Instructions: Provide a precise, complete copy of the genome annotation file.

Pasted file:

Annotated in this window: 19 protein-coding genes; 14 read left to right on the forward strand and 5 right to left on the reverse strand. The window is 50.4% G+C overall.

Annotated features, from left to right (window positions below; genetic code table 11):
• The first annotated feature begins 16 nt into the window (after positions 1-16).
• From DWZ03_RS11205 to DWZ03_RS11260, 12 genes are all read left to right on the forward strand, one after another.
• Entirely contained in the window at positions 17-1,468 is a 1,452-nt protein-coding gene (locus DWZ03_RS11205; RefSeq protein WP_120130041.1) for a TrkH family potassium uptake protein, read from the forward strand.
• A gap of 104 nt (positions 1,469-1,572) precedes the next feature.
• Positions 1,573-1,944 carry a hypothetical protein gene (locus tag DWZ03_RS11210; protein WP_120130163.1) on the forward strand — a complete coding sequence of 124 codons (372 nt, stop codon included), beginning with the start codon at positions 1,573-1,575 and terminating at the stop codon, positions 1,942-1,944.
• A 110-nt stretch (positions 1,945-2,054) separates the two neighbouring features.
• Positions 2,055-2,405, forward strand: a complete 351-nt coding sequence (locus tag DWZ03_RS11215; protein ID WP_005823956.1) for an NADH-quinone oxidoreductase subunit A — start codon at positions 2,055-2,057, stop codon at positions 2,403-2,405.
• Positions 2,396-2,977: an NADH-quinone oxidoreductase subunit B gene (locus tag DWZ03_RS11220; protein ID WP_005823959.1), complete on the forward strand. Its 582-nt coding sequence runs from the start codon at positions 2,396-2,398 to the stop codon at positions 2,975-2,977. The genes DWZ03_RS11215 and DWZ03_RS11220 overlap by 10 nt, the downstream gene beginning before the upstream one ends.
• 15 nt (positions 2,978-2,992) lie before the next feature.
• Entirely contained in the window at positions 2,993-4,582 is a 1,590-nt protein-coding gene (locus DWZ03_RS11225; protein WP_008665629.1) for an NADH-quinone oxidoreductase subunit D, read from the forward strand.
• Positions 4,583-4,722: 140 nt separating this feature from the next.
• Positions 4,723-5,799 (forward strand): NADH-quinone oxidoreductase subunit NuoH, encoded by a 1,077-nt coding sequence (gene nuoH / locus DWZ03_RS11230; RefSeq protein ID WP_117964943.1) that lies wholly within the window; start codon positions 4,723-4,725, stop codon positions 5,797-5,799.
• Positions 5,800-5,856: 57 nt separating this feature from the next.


Annotated in this window: 19 protein-coding genes; 14 read left to right on the forward strand and 5 right to left on the reverse strand. The window is 50.4% G+C overall.

Annotated features, from left to right (window positions below; genetic code table 11):
• The first annotated feature begins 16 nt into the window (after positions 1-16).
• From DWZ03_RS11205 to DWZ03_RS11260, 12 genes are all read left to right on the forward strand, one after another.
• Entirely contained in the window at positions 17-1,468 is a 1,452-nt protein-coding gene (locus DWZ03_RS11205; RefSeq protein WP_120130041.1) for a TrkH family potassium uptake protein, read from the forward strand.
• A gap of 104 nt (positions 1,469-1,572) precedes the next feature.
• Positions 1,573-1,944 carry a hypothetical protein gene (locus tag DWZ03_RS11210; protein WP_120130163.1) on the forward strand — a complete coding sequence of 124 codons (372 nt, stop codon included), beginning with the start codon at positions 1,573-1,575 and terminating at the stop codon, positions 1,942-1,944.
• A 110-nt stretch (positions 1,945-2,054) separates the two neighbouring features.
• Positions 2,055-2,405, forward strand: a complete 351-nt coding sequence (locus tag DWZ03_RS11215; protein ID WP_005823956.1) for an NADH-quinone oxidoreductase subunit A — start codon at positions 2,055-2,057, stop codon at positions 2,403-2,405.
• Positions 2,396-2,977: an NADH-quinone oxidoreductase subunit B gene (locus tag DWZ03_RS11220; protein ID WP_005823959.1), complete on the forward strand. Its 582-nt coding sequence runs from the start codon at positions 2,396-2,398 to the stop codon at positions 2,975-2,977. The genes DWZ03_RS11215 and DWZ03_RS11220 overlap by 10 nt, the downstream gene beginning before the upstream one ends.
• 15 nt (positions 2,978-2,992) lie before the next feature.
• Entirely contained in the window at positions 2,993-4,582 is a 1,590-nt protein-coding gene (locus DWZ03_RS11225; protein WP_008665629.1) for an NADH-quinone oxidoreductase subunit D, read from the forward strand.
• Positions 4,583-4,722: 140 nt separating this feature from the next.
• Positions 4,723-5,799 (forward strand): NADH-quinone oxidoreductase subunit NuoH, encoded by a 1,077-nt coding sequence (gene nuoH / locus DWZ03_RS11230; RefSeq protein ID WP_117964943.1) that lies wholly within the window; start codon positions 4,723-4,725, stop codon positions 5,797-5,799.
• Positions 5,800-5,856: 57 nt separating this feature from the next.